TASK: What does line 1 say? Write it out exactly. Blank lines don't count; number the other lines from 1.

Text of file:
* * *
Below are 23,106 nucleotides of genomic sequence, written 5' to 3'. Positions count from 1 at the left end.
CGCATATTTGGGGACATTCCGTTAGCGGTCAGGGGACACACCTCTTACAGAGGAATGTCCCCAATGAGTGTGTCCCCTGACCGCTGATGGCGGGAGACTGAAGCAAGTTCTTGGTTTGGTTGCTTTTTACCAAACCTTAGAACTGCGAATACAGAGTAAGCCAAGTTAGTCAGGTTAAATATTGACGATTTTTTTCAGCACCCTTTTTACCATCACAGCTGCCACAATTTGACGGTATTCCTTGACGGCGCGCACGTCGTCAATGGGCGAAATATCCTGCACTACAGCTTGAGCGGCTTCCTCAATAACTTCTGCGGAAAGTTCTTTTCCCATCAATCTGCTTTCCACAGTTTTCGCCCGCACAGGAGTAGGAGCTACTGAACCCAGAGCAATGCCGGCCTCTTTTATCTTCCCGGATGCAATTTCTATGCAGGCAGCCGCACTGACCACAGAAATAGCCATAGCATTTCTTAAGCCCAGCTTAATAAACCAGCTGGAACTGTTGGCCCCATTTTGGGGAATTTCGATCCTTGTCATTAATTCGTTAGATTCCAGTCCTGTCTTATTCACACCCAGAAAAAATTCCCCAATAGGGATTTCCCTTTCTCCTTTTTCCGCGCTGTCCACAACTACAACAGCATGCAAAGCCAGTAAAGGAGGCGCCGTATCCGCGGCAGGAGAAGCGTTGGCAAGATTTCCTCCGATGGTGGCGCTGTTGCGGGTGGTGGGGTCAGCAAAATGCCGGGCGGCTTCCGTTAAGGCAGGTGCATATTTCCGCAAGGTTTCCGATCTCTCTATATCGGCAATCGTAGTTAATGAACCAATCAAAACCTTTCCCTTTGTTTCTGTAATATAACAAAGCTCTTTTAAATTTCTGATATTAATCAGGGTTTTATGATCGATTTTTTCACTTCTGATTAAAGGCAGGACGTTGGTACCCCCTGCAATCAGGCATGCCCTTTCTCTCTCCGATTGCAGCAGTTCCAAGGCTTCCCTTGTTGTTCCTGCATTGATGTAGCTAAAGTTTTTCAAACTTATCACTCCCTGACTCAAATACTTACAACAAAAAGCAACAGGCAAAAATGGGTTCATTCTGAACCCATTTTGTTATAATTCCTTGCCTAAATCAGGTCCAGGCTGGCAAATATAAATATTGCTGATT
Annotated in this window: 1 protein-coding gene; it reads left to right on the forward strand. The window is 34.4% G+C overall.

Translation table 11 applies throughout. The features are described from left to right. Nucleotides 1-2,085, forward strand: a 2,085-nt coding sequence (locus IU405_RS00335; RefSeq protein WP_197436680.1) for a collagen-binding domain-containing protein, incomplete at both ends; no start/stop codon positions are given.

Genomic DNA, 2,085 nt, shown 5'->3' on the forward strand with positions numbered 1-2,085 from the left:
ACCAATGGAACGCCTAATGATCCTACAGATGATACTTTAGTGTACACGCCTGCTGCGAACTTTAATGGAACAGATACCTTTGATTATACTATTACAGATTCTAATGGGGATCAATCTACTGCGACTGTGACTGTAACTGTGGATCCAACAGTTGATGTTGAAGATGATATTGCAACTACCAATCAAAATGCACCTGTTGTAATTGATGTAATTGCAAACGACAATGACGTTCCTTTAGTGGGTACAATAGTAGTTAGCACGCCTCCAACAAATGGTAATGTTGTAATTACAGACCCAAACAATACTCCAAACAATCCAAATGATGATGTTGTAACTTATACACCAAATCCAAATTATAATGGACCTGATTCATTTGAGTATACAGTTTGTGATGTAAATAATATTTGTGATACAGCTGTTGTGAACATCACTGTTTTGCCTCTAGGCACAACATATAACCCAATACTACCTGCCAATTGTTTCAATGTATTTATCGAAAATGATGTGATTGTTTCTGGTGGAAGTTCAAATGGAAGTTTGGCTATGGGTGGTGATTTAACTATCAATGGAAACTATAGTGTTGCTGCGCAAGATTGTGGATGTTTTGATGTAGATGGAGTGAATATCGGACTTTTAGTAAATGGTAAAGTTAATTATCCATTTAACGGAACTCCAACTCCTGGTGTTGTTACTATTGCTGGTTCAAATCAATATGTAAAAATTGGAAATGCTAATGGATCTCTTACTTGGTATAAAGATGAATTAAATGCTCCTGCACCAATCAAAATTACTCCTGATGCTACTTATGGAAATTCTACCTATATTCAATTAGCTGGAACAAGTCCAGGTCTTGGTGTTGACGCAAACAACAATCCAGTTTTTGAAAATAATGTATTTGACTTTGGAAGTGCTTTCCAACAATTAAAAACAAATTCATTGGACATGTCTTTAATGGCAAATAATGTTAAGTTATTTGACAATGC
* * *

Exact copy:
Below are 23,106 nucleotides of genomic sequence, written 5' to 3'. Positions count from 1 at the left end.